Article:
Compared to a week prior in Oklahoma City, feeder cattle stayed steady to $1 lower. Steer and heifer calves were described as selling unevenly steady. Officials at the facility said demand was moderate to good. Supply in Oklahoma City was heavy with 9,200 head selling, compared to 7,966 the week before. Quality was staggering, being called plain to average with an increased showing of number 2 muscled cattle in thin to average flesh coming off short grass due to extreme drought conditions. Like many other geographical regions of the U.S., weather continues hot and dry. In all parts of Oklahoma, they have witnessed 23-plus days of 100 degree or better temperatures.
In Winter, KS, 1,058 fewer head were sold last Thursday, but the lighter supply increased demand and allowed producers to realize steady to $1 higher. Steers weighing 700-950 lbs. traded firm to $1 higher, with heifers weighing 700-900 lbs. steady in what was called a very limited supply. Slaughter cows brought good money, selling from $1-3 higher. Slaughter bulls in a very limited test, firm to $1 higher.
At the Joplin Regional Stockyards in Joplin, MO, last Tuesday, 4,800 head traded places compared to the 3,270 the week before. Trade could be called uneven in Joplin with a wide flux in prices. Compared to the week prior, steers under 700 lbs. were steady and over 700 lbs. steady to $2 higher. Heifers in south Missouri weighing 450-600 lbs. sold weak to $3 lower and heifers under 450 lbs. and over 600 lbs. traded steady. Similar to Oklahoma City, Joplin market officials said temperatures were forecast at 100 degrees plus and said the heat is holding the calf trade in check.
In Hub City, SD, at the Hub City Livestock Auction, 3,119 head went through the ring. Compared to the Wednesday the week before, feeder steers and heifers sold up $2-4 with good demand in all classes. Offerings included long strings of reputation feeders off grass, where the cattle were average to thin, again undoubtedly due to drought conditions.
At the Billings, MT, Livestock Commission Co., 555 head sold where feeder cattle offerings were too limited to offer any price comparisons. However, the market sold slaughter cows and bulls steady to $1 lower.
Six hundred and forty head sold at the Stockland Livestock Auction in Davenport, WA, up 300 head from the Tuesday prior. Slaughter cows and bulls, like most other markets, were realizing higher prices. They were bringing steady to $1 higher in Washington last week. Trade was also described as active with good demand.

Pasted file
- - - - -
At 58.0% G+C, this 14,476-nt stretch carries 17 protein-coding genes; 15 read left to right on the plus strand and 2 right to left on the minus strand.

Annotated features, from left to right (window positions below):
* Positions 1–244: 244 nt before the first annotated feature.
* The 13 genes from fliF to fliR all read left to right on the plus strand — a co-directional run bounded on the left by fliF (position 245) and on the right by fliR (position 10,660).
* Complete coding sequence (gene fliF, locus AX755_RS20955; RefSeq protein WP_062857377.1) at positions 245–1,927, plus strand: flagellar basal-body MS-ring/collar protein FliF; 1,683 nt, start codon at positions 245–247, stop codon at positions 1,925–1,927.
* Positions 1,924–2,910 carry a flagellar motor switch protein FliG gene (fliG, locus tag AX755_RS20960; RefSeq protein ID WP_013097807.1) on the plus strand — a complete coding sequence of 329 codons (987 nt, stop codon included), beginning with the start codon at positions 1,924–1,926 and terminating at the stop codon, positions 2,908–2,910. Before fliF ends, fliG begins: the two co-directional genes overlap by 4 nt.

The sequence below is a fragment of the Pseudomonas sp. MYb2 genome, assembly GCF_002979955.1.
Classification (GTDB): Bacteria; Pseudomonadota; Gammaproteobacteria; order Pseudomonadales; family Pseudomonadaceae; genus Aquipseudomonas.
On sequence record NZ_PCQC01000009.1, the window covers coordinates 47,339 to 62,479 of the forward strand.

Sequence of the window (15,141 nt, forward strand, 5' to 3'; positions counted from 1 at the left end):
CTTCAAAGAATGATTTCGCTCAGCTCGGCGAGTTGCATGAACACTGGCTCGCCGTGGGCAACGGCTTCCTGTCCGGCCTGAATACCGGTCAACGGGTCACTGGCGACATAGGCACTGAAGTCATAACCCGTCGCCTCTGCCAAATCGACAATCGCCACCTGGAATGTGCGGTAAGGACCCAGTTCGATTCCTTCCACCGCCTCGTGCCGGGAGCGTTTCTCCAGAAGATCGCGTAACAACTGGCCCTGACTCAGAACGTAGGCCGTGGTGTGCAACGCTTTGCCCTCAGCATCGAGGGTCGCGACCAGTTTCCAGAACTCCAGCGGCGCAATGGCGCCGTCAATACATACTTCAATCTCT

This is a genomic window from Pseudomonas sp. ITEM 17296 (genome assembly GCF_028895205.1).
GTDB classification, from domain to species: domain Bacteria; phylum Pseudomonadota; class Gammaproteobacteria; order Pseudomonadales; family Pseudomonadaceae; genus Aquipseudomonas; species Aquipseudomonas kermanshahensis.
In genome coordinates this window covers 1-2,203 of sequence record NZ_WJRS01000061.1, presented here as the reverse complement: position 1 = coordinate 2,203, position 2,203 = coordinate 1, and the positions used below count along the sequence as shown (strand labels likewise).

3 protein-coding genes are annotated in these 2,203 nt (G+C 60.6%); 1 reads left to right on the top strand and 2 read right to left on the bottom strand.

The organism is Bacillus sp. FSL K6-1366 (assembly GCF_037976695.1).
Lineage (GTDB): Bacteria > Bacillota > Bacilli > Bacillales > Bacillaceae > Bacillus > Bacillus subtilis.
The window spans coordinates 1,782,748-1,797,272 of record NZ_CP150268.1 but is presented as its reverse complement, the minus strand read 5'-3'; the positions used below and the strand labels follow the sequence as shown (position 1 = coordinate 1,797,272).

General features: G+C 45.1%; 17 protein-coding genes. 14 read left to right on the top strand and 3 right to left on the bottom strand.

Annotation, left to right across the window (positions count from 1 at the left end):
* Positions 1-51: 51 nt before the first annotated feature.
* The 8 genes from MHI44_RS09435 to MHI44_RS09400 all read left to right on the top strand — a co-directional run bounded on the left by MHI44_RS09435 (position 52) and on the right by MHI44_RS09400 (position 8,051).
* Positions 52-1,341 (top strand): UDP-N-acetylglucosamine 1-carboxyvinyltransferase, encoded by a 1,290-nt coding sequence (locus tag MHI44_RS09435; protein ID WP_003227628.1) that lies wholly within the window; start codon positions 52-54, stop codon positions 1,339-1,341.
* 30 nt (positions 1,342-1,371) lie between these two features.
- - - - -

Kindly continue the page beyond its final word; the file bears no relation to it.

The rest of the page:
In the most recent Superior Livestock Auction, held July 31 through Aug. 4, over 207,820 head sold with consignors from 31 states. The auction was held in Winnemucca, NV. Officials there said the demand was “excellent” and trade “very active” on all classes of cattle. The calves on cows in the southern region were $2-5 lower while the weaned calves were selling mostly $2 higher in all tiers. Egbert Livestock in Wells, NV, sold 410-lb. calves that were certified natural from Anus and Angus cross for $158.85 per cwt. Skinner Ranches in Jordan Valley, OR, sold 515-lb. certified natural Red Angus and Hereford cross steers for $140.50 per cwt. The yearling steers were trading steady to $2 higher while heifers suffered $2 lower. Officials at the market said the largest interest was in good quality, conditioned yearlings to be “delivered immediately.”
Van Norman Ranches in Tuscarora, NV, sold Angus and Beefmaster cross steers weighing 725 lbs. for $114.50 per cwt. Delong Ranch in Winnemucca, NV, sold 800-lb. certified natural Red Angus/Charolais cross steers for $115.50 per cwt. Debruycker Charolais sold cross steers weighing 890 lbs. for $112.85 delivered. Cedar Top Ranch in Stuart, NE, received $116.25 for their yearlings weighing right around 860 lbs.
On the CME, contracts traded significantly higher across the board as a result of spillover enthusiasm from the live cattle pit last Thursday to reach some new contract highs. August contracts traded $1.33 higher, closing at $117.40, which was 15 cents short of being a new contract high. September did reach new highs last Thursday, increasing 150 points, settling at $117.45. October contracts traded 140 higher to close at $117.93. November followed trend, settling at $116.75, which was 105 points higher than last Wednesday’s $115.20. — WLJ